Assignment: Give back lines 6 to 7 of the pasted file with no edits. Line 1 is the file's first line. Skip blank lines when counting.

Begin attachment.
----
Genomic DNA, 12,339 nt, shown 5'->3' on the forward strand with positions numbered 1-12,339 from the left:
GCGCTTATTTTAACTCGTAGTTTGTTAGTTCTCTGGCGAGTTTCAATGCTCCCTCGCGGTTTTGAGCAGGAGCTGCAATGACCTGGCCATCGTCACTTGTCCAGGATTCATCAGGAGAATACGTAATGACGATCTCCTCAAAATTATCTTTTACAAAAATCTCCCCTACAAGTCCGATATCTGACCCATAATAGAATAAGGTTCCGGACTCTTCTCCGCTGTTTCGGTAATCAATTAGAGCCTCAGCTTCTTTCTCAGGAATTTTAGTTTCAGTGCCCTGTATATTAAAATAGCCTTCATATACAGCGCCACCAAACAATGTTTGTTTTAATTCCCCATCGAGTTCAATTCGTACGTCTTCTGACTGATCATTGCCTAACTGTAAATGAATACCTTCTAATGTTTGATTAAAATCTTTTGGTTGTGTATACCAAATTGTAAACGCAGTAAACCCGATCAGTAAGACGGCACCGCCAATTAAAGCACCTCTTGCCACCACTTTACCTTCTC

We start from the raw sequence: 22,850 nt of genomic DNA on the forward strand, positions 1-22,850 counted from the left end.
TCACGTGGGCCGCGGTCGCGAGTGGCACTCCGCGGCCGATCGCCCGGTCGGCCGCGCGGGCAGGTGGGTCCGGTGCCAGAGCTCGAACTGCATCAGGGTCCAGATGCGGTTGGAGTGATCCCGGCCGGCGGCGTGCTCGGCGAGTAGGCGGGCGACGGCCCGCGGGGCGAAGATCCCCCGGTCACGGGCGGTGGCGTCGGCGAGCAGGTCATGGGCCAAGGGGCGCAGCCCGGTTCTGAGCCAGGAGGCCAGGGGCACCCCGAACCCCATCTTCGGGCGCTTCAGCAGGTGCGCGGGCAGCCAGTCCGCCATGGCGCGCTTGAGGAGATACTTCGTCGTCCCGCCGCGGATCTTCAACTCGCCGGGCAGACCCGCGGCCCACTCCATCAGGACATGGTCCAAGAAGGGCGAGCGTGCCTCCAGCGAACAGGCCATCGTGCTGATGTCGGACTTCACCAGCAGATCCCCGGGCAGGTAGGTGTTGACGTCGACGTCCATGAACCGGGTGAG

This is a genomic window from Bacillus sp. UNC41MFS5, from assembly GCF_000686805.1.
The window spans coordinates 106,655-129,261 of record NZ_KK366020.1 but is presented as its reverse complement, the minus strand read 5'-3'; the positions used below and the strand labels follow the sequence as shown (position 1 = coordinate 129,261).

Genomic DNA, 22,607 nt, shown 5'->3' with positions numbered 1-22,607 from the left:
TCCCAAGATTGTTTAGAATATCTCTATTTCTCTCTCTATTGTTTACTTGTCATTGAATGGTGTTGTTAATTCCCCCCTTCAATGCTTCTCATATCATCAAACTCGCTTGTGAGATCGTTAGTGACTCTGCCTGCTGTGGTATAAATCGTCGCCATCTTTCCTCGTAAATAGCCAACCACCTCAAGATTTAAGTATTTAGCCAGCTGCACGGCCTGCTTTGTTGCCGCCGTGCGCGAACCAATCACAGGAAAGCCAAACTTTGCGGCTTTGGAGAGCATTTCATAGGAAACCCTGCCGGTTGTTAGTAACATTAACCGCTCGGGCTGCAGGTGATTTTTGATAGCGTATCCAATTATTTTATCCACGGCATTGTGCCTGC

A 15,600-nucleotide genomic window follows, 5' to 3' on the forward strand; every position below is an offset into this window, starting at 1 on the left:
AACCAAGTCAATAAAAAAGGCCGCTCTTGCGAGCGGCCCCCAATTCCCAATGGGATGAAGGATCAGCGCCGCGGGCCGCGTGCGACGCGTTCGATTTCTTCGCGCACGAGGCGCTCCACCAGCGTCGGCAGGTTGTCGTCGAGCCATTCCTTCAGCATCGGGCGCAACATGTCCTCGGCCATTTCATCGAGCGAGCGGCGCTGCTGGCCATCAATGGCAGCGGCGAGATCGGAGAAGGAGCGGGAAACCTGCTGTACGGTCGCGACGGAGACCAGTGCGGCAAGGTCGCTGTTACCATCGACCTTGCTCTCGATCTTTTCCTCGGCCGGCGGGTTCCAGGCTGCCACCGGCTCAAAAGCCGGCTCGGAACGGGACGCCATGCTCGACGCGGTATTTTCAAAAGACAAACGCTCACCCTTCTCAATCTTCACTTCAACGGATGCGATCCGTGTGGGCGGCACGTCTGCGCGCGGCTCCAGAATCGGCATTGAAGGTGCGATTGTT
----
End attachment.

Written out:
The window spans coordinates 106,655-129,261 of record NZ_KK366020.1 but is presented as its reverse complement, the minus strand read 5'-3'; the positions used below and the strand labels follow the sequence as shown (position 1 = coordinate 129,261).

Genomic DNA, 22,607 nt, shown 5'->3' with positions numbered 1-22,607 from the left: